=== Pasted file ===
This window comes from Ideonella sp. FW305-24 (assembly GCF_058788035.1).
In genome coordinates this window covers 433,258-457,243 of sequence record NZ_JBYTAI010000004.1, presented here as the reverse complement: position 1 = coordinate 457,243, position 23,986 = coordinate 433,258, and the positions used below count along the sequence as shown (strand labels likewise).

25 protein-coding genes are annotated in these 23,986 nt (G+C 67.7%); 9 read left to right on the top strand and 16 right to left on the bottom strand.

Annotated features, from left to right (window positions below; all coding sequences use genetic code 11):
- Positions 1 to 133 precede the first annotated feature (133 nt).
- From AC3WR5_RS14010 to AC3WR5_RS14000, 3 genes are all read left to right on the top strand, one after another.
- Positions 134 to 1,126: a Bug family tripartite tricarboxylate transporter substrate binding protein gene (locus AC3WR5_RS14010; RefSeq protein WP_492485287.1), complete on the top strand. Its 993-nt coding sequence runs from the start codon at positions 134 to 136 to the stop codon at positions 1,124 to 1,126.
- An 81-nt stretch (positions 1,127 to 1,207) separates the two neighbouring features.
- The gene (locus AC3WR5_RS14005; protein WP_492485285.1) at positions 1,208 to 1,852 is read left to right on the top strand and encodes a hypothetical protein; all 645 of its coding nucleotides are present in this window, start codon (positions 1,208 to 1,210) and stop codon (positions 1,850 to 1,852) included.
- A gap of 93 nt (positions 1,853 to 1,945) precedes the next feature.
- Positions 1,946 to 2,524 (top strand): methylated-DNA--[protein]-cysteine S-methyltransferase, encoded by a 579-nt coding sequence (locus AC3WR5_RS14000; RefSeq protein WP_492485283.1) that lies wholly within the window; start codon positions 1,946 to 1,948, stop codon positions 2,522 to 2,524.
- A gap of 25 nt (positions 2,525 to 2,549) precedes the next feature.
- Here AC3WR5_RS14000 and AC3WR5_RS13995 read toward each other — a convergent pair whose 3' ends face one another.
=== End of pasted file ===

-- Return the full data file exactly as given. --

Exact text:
This window comes from Ideonella sp. FW305-24 (assembly GCF_058788035.1).
In genome coordinates this window covers 433,258-457,243 of sequence record NZ_JBYTAI010000004.1, presented here as the reverse complement: position 1 = coordinate 457,243, position 23,986 = coordinate 433,258, and the positions used below count along the sequence as shown (strand labels likewise).

25 protein-coding genes are annotated in these 23,986 nt (G+C 67.7%); 9 read left to right on the top strand and 16 right to left on the bottom strand.

Annotated features, from left to right (window positions below; all coding sequences use genetic code 11):
- Positions 1 to 133 precede the first annotated feature (133 nt).
- From AC3WR5_RS14010 to AC3WR5_RS14000, 3 genes are all read left to right on the top strand, one after another.
- Positions 134 to 1,126: a Bug family tripartite tricarboxylate transporter substrate binding protein gene (locus AC3WR5_RS14010; RefSeq protein WP_492485287.1), complete on the top strand. Its 993-nt coding sequence runs from the start codon at positions 134 to 136 to the stop codon at positions 1,124 to 1,126.
- An 81-nt stretch (positions 1,127 to 1,207) separates the two neighbouring features.
- The gene (locus AC3WR5_RS14005; protein WP_492485285.1) at positions 1,208 to 1,852 is read left to right on the top strand and encodes a hypothetical protein; all 645 of its coding nucleotides are present in this window, start codon (positions 1,208 to 1,210) and stop codon (positions 1,850 to 1,852) included.
- A gap of 93 nt (positions 1,853 to 1,945) precedes the next feature.
- Positions 1,946 to 2,524 (top strand): methylated-DNA--[protein]-cysteine S-methyltransferase, encoded by a 579-nt coding sequence (locus AC3WR5_RS14000; RefSeq protein WP_492485283.1) that lies wholly within the window; start codon positions 1,946 to 1,948, stop codon positions 2,522 to 2,524.
- A gap of 25 nt (positions 2,525 to 2,549) precedes the next feature.
- Here AC3WR5_RS14000 and AC3WR5_RS13995 read toward each other — a convergent pair whose 3' ends face one another.